One month after two big announcements, the dust has settled somewhat for AbbVie (NYSE:ABBV). Those major announcements, of course, were a blow-out second quarter and the acquisition of Shire plc (NASDAQ:SHPG).
In the first few days after the news hit the street, AbbVie's stock traded pretty much at the same level that it started off the year. Now, though, shares are up a respectable percentage. With the wind seemingly at its back, would the Magic 8 Ball say that it's time to buy AbbVie stock?
Signs point to yes
The top three reasons to buy AbbVie are as follows: Humira, Humira, and Humira. These redundant (but accurate) answers aren't any different than they were when AbbVie spun off from parent Abbott Labs nearly two years ago.
Humira still reigns as the world's top-selling drug. During the last quarter, it notched an impressive 26% year-over-year sales gain. Only Duodopa increased by a greater percentage, but it only brought in $56 million compared to Humira's $3.28 billion. Humira generated 67% of AbbVie's total revenue, more than two and a half times that of the company's next 10 highest-selling drugs -- combined.
There's no reason to think that Humira is about to hit a brick wall. The drug should continue to power AbbVie's revenue to higher levels. That being said, there are other positives that could impact the stock in both the near term and long term.
The acquisition of Shire, assuming it clears regulatory hurdles, will allow AbbVie to change its domicile to the United Kingdom. This move, known as a tax inversion, would slash the company's effective tax rate from 22.6% to 13% by 2016. Considering that AbbVie paid over $1.2 billion in taxes last year, those tax savings would make a significant difference on the bottom line. Barclay's research indicates that the company could save $500 million annually in taxes even if it doesn't change its domicile.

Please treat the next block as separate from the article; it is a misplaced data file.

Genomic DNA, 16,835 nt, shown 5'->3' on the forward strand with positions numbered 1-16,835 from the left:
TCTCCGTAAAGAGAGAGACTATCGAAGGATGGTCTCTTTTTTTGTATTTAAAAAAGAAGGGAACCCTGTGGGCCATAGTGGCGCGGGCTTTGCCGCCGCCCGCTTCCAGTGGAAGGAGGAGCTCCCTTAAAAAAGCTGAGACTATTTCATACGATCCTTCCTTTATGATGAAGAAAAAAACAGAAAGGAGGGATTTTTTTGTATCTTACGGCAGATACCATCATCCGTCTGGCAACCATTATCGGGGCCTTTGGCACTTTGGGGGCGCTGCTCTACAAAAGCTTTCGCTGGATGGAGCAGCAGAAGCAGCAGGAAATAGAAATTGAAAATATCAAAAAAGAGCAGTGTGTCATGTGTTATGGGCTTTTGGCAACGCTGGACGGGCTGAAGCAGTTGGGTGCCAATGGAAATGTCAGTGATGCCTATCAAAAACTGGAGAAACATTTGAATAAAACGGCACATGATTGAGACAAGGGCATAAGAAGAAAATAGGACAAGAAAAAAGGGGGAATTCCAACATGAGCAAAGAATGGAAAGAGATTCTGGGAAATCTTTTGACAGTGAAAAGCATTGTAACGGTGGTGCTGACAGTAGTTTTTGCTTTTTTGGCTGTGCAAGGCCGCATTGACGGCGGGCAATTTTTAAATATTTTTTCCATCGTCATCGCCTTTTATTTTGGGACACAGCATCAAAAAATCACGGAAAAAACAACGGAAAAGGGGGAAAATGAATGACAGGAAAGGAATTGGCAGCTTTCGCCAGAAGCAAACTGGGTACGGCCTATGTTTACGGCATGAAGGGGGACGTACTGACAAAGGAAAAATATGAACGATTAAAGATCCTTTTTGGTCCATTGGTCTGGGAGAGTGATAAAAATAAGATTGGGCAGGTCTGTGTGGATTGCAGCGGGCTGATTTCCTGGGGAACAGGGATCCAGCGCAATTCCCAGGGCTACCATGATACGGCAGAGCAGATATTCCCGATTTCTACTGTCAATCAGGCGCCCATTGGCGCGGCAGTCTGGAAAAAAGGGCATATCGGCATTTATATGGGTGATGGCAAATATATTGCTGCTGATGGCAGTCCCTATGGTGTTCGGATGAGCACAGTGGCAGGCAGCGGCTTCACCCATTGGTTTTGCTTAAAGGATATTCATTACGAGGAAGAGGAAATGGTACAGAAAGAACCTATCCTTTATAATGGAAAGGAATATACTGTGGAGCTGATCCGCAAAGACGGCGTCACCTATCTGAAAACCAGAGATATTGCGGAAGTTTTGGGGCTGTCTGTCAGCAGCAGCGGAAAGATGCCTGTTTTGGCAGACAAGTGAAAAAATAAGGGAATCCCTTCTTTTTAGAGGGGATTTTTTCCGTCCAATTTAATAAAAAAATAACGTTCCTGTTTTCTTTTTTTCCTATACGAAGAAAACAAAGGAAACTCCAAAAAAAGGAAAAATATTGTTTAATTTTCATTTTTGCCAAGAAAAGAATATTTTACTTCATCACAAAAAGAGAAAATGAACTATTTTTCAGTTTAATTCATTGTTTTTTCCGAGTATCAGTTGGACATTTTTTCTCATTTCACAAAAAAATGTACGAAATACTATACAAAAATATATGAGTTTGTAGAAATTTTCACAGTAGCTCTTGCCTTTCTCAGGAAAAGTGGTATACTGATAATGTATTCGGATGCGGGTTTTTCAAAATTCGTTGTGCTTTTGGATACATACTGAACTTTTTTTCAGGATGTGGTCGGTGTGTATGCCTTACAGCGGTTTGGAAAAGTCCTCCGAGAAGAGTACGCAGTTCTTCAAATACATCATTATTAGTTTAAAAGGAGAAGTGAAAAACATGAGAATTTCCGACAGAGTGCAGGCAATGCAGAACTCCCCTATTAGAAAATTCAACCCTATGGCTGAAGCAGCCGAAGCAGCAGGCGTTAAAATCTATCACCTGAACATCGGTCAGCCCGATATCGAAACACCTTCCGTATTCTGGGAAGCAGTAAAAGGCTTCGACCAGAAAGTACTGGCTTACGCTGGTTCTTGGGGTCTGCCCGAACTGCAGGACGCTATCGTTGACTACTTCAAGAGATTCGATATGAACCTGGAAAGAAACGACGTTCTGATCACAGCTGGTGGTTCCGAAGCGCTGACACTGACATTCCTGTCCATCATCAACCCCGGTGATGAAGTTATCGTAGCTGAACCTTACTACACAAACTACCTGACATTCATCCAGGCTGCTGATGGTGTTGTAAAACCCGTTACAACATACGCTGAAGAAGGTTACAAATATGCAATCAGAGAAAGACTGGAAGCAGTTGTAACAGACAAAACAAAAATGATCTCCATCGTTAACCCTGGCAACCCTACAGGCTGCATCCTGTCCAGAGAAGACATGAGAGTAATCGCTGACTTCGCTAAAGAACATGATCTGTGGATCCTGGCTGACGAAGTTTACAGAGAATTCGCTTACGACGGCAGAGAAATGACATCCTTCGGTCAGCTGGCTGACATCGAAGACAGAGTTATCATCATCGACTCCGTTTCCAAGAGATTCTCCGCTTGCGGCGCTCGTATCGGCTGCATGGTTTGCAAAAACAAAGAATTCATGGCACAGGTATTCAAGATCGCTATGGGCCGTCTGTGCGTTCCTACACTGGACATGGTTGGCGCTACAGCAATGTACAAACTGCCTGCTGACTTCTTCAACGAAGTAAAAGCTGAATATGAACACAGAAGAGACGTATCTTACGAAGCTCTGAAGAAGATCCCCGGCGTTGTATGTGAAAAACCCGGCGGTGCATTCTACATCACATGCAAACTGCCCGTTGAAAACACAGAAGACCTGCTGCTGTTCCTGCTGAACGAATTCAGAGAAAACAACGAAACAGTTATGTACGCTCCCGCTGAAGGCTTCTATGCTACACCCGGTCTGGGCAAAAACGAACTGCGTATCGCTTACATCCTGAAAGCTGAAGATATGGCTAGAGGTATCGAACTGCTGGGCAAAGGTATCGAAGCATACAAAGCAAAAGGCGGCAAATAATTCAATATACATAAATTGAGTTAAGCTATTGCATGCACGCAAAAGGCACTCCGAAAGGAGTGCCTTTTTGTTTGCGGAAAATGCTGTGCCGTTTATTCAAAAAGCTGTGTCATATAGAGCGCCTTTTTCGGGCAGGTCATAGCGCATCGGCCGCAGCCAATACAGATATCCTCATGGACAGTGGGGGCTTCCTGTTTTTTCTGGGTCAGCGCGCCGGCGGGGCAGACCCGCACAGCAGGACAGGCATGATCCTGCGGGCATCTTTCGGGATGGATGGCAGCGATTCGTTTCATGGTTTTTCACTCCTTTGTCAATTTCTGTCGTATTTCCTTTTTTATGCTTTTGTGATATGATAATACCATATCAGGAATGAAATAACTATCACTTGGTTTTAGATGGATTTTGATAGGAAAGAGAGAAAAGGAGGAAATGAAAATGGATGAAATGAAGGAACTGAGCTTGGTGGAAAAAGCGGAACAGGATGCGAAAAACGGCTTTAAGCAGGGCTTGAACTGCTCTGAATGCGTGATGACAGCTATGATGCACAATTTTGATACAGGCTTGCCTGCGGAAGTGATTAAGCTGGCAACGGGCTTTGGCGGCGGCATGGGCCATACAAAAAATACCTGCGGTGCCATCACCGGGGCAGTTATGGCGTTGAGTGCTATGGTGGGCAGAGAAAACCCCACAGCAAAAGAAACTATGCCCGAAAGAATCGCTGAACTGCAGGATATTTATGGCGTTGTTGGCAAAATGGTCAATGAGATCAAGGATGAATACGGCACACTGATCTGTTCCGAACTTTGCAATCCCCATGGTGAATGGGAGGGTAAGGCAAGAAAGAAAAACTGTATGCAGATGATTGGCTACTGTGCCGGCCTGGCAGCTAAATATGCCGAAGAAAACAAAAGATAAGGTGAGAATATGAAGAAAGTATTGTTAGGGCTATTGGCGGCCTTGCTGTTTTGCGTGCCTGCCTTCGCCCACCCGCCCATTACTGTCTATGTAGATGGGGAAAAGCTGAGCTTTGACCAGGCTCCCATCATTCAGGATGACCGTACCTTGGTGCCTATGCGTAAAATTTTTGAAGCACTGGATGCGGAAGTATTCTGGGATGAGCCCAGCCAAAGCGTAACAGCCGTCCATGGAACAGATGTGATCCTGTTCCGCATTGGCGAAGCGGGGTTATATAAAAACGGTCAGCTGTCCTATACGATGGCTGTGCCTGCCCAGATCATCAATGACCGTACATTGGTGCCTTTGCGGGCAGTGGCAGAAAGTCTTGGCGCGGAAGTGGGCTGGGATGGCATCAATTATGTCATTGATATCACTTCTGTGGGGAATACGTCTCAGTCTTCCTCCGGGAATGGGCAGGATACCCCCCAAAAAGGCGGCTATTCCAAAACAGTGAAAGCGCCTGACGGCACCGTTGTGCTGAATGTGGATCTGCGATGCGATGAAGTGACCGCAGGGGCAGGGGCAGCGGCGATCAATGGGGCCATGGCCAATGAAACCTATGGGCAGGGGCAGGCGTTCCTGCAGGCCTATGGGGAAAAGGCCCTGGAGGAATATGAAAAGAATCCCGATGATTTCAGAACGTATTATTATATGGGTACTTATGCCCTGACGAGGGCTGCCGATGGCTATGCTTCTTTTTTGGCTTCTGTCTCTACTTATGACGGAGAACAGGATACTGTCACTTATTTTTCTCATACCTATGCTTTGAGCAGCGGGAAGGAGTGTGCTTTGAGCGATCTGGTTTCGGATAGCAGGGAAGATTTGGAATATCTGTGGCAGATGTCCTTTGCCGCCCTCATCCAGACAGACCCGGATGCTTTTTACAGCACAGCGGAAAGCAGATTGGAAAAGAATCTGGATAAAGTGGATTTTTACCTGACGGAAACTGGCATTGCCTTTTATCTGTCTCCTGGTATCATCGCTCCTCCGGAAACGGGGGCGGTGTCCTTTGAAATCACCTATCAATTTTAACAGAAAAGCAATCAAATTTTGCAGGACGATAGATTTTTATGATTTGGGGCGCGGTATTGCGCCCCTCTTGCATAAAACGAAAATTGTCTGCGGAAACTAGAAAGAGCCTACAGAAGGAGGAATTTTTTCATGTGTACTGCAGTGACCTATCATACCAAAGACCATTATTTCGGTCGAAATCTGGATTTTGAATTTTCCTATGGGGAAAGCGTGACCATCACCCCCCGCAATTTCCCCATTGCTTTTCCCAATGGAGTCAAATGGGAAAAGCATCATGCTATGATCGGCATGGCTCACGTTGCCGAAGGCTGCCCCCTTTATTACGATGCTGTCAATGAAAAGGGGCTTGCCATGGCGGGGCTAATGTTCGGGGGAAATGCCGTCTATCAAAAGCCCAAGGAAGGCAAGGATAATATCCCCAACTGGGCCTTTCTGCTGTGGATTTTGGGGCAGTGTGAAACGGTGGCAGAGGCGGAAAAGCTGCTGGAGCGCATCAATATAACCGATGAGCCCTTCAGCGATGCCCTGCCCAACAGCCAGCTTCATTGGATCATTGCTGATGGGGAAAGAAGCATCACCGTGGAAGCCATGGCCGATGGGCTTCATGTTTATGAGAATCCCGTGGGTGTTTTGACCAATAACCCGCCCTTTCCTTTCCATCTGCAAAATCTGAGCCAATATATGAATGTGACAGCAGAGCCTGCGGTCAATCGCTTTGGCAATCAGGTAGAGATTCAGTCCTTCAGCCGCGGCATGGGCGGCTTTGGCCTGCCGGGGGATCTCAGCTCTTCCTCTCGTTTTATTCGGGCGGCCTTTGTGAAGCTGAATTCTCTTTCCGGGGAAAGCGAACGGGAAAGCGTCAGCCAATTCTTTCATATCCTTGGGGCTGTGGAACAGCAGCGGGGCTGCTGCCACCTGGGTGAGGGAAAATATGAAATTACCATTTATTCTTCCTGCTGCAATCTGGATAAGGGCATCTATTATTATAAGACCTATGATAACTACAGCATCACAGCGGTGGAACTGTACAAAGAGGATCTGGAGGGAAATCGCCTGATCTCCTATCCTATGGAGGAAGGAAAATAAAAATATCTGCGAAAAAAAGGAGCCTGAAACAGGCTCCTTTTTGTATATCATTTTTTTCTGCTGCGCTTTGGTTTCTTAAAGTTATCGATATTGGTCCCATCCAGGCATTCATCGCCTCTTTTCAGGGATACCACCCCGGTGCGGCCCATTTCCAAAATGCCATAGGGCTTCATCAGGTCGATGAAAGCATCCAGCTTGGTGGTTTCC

AbbVie also hopes to make a mark in the oral hepatitis-C drug market currently dominated by Gilead Sciences' (NASDAQ:GILD) Sovaldi. The company's all-oral regimen is currently under regulatory review in the U.S. and Europe. While Sovaldi boasts some advantages over AbbVie's combo, smart pricing by AbbVie could win nods from commercial and government payers trying to hold down skyrocketing specialty drug costs.
Don't count on it
If we shook the Magic 8 Ball again, however, the answer about whether it's time to buy AbbVie could be different. Probably the biggest reason not to buy shares in the company is because of Humira. Contradictory? Not really.
While Humira isn't about to hit a brick wall in the immediate future, it could encounter some speed bumps. AbbVie expects sales growth for its blockbuster drug to be in the high teens for the third quarter. That's still great, but it's also a slowdown from last quarter.
And there is potentially a looming brick wall ahead: loss of patent exclusivity for Humira in 2016. Novartis' Sandoz business unit began a phase 3 study of a biosimilar of Humira last December. Should this study prove successful, Humira sales could be hit hard.
AbbVie necessarily won't be able to count on taking a big bite out of Sovaldi's market share. That's because Merck is also nipping at the heels of Gilead with its own hep-C combo. Merck could just as easily play the price card and outgun AbbVie.
Ask again later
For now, AbbVie doesn't appear to be a bad choice for investors. Humira will rock along for at least the next couple of years. The Shire deal should ultimately provide a nice financial boost. Even with the stiff competition, AbbVie's hep-C combo stands a good shot at succeeding commercially. And the 3.2% dividend yield continues to look quite attractive.
Over the longer horizon, though, the situation looks much murkier for AbbVie. The reality is that no one knows if Sandoz will gain approval for its Humira biosimilar. No one knows for sure how the hep-C market will shake out. Buying AbbVie now could lead to some gains. But is this stock one to buy and hold for a long period of time? As the Magic 8 Ball might say, "Ask again later" -- in 2017.
Keith Speights owns shares of Gilead Sciences. The Motley Fool recommends and owns shares of Gilead Sciences. Try any of our Foolish newsletter services free for 30 days. We Fools may not all hold the same opinions, but we all believe that considering a diverse range of insights makes us better investors. The Motley Fool has a disclosure policy.
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